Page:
AN: Thoughts in italics
It was about five thirty pm on a Friday, and I was walking home from school, balancing the many books that I had just checked out from the university. It was no joke, being on my last year in that hellish school of mine. Teachers piled papers and projects like there was no tomorrow that my grandmother was starting to get irritated because I was cutting tennis practice for the nth time now. I was in a mighty hurry, because I was late again for another session she had especially arranged for me. I decided to take one of my many shortcuts—one that passed the tennis courts, under the train station near my former middle school.
That was when I saw him. I don't know why, but even if I hadn't seen him for nearly a decade now, at first glance I was sure that it was him.
He was playing against his old captain, in the court under the train station, and as my right fingers stilled on the wire fence surrounding the court, I swear my heart skipped a beat. There he was, barely a few feet away, playing again, before my very own eyes. I had never imagined that I would be seeing him again, but he was really there, donning the same cap, using the same racket. Though he was significantly taller. I had laughed quietly at the thought. But apparently the court was very silent, for the two figures playing heard and turned to look at me. I remember that I was startled as a pair of big, black eyes settled on mine, looking different yet still poignantly familiar. I blinked twice, and stuttered out, "Oh, I'm really sorry, carry on with your game, I'll leave at once." I balanced my books and left, but not before stopping and turning to face them another time, who were still staring at me. I found myself under the intense gaze of those big black eyes again, but I had found my old courage somewhere, and smiled gently at him, before nodding and setting off. I was glad that that action didn't betray my then pounding heart.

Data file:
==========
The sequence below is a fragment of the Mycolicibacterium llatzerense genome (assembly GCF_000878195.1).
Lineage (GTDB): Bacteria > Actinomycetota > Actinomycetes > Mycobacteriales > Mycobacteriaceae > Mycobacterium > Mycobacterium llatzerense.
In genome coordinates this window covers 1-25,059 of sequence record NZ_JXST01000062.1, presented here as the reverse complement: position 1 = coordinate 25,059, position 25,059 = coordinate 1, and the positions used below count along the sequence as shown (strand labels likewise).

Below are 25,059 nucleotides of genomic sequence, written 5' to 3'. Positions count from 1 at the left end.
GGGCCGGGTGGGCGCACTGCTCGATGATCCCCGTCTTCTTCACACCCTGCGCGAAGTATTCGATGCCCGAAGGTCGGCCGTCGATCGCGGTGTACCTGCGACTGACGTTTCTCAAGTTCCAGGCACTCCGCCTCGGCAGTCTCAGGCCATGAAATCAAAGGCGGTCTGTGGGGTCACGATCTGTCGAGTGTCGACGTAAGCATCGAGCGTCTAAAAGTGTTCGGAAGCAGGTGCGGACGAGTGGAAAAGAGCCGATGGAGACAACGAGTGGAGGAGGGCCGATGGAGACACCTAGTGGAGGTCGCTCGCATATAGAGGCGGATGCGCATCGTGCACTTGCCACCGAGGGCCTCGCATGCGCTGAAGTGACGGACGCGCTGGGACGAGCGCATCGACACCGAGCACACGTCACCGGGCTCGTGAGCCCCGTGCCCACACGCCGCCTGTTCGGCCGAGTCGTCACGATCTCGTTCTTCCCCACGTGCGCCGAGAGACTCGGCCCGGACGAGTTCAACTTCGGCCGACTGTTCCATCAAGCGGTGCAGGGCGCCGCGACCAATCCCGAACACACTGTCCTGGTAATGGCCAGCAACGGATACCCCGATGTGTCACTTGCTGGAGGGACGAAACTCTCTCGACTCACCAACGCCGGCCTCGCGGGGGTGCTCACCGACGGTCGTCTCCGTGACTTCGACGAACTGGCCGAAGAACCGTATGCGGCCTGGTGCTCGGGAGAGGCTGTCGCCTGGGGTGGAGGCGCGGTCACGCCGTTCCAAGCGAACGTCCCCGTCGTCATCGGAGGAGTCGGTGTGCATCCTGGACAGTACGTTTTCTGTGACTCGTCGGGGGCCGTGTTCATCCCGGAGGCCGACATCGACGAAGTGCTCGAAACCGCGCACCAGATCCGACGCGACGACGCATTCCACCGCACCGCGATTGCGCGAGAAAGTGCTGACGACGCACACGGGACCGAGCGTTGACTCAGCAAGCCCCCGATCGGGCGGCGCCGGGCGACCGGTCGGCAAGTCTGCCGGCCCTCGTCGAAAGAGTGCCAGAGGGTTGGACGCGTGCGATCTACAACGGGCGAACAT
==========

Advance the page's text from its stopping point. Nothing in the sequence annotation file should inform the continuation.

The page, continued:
Walking to the station, I felt my face burn. I hadn't even greeted Tezuka-san! I shook my head. Was my reaction to him really that different, that I forgot everything else?! I was terribly rankled by the fact that perhaps, just perhaps, I hadn't gotten over my first love. Why, when I saw him again my heart wanted to jump out of my ribs and do a somersault in the air! I shook my head again and sighed. This cannot be, for goodness' sake! I haven't seen him for nine years, and for all I know, he has forgotten me.